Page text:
May 14

Field Biology Day 2

Today, May 13, 2014, the field biology class (BIO 006) went on our second day of observations in the southern Appalachian Mountains. Our journey began around 9:20 a.m. (first stop of the day) and ended around 10:30 p.m. (return to the cabin). Some of the highlights of today’s trip were the Devil’s Courthouse, bear sightings, and a waterfall! The stops for the day included French Broad Overlook, Bad Fork Valley Overlook, Mt. Pisgah, Buck Springs Gap Overlook, Devil’s Courthouse, the old bog, Red Cove, and Cataloochee Valley.

Our first stop of the day was the French Broad Overlook (elevation: 2,100 ft.). The class found the blue star plant, bush honeysuckle, Virginia creeper, Solomon’s seal, and a tiger swallowtail butterfly. On the way to the next stop, Bad Fork Valley (elevation: 3,350 ft.), we saw two black bears (1 mom and 1 cub) cross the road right in front of the van! A wild turkey was also spotted on the side of the road, but the sex was not determined. At Bad Fork Valley (around 10:09 a.m.), the class found sassafras, orange sulfur butterfly, and the pearl crescent butterfly. The third stop was Mt. Pisgah (elevation: 5,000 ft.), and the class found red elderberry and Carolina rhododendron. The fourth stop was the Buck Springs Gap Overlook (elevation: 4,980 ft.), which was the first walking trail that the class explored. On the trail, the class found red spruce, yellow birch, bluets, old man’s beard, toad skin lichen, lung lichen, yellow bell flower, louse wort, fleabane, dusky wing butterfly, Appalachian azure butterfly, centipede, earthworms, spot tick, millipede, velvet mite, snail, slug, salamander, and coyote feces. The first walking trail wasn’t too bad at first, but a little narrow. However, toward the middle, the trail was really steep and was very narrow and also steep toward the end; so it was a bit difficult to climb up!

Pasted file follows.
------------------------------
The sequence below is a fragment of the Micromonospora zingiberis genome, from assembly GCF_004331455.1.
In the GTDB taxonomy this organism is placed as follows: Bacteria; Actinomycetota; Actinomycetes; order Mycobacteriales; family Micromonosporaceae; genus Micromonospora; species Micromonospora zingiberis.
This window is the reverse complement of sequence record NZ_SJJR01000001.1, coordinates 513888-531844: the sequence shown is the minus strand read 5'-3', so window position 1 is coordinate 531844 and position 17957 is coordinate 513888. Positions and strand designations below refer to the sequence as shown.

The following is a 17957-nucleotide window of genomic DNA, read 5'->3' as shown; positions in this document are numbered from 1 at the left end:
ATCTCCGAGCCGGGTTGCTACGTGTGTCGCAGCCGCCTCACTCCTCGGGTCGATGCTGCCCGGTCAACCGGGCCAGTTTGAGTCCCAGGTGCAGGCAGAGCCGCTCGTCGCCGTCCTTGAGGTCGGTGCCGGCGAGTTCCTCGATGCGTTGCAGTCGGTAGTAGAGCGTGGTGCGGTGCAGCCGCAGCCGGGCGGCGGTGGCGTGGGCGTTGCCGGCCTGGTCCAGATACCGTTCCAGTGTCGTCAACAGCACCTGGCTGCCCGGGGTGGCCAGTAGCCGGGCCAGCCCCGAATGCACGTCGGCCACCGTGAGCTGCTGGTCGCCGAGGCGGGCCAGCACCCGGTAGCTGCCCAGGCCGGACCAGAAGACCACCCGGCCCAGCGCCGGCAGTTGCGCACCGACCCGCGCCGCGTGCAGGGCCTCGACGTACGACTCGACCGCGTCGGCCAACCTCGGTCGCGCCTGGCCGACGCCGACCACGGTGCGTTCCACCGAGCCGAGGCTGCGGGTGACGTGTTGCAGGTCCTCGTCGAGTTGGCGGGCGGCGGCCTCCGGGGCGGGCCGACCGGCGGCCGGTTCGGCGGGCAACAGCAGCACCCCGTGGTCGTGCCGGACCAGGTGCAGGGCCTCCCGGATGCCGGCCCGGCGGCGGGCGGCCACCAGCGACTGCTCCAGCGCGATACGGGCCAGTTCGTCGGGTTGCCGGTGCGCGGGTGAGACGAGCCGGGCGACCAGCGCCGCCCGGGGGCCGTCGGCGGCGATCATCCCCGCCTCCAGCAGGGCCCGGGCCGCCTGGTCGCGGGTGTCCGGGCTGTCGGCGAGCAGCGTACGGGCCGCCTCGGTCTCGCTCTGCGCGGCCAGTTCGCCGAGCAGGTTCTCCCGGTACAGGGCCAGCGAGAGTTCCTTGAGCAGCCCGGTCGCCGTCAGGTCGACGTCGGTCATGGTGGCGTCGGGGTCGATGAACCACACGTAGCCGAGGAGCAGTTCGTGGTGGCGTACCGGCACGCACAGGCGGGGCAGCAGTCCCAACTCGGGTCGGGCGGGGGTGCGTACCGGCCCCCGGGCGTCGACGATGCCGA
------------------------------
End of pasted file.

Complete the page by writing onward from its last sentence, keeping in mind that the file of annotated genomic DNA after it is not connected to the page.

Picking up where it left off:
On the way to Devil’s Courthouse, Dr. Basinger retrieved pink shell azalea and Catawba rhododendron. The Devil’s Courthouse (elevation: 5,720 ft.) was the steepest climb of the day. The trail was paved at first; but eventually turned to a rock-and-gravel path, which went at a very sharp angle up the side of the peak. At the top of the Devil’s Courthouse, the class found sedge (found in Canada normally) and blazing star; both of these plant species are endangered. The view at the top of the Devil’s Courthouse was AMAZING! It was so cool to be so high up and to see that mountain tops normally have different ecosystems than the rest of the mountain.┬áDr. Carpenter found a Grey-cheeked salamander (Jordan’s salamander) on the way down.

After Devil’s Courthouse, the class went to an unnamed waterfall. Some of the students drank water from the falls and said that it was delicious. Five students (Melanie, Yahsnniah, Alex, Tessa, and Lexi) climbed down to the waterfall and Melanie found a water strider. The students climbed all over the rocks and played a little in the water, but the water was running too fast, so we could not go all the way in.

The old bog was the sixth stop of the day around 3:28 p.m. The class found peak moss sundew, and reindeer lichen. The bog was interesting to see, but everyone’s shoes got really wet! The seventh stop was the Red Cove (elevation: 3,915 ft.), where there was a hardwood forest cove with a creek down the middle. Some of the species found there were buckeye trees, rattlesnake orchid, maples (sugar and striped), and the slimy salamander.

The last stop of the day was the Cataloochee Valley. The class found about 17 elk (mostly cows, one bull, and one young bull), 2 more black bears (1 mom and 1 cub), 3 wild turkeys (gender not determined), crane fly, mayflies, big brown bats, and stoneflies. The class went into the Caldwell House to see the big brown bats; the house was built in 1903. There was a stream outside of the front of the house; there was also had a barn and a spring house (to refrigerate food back in the days before the use of electricity). Trout were seen in the stream, and there were bear feces right in front of the house. The road to get to the Cataloochee Valley was partially paved, full of blind and sharp curves, and subject to high winds; all in all, it was a scary drive.

- Melanie O’Rourke and Katie Gupton.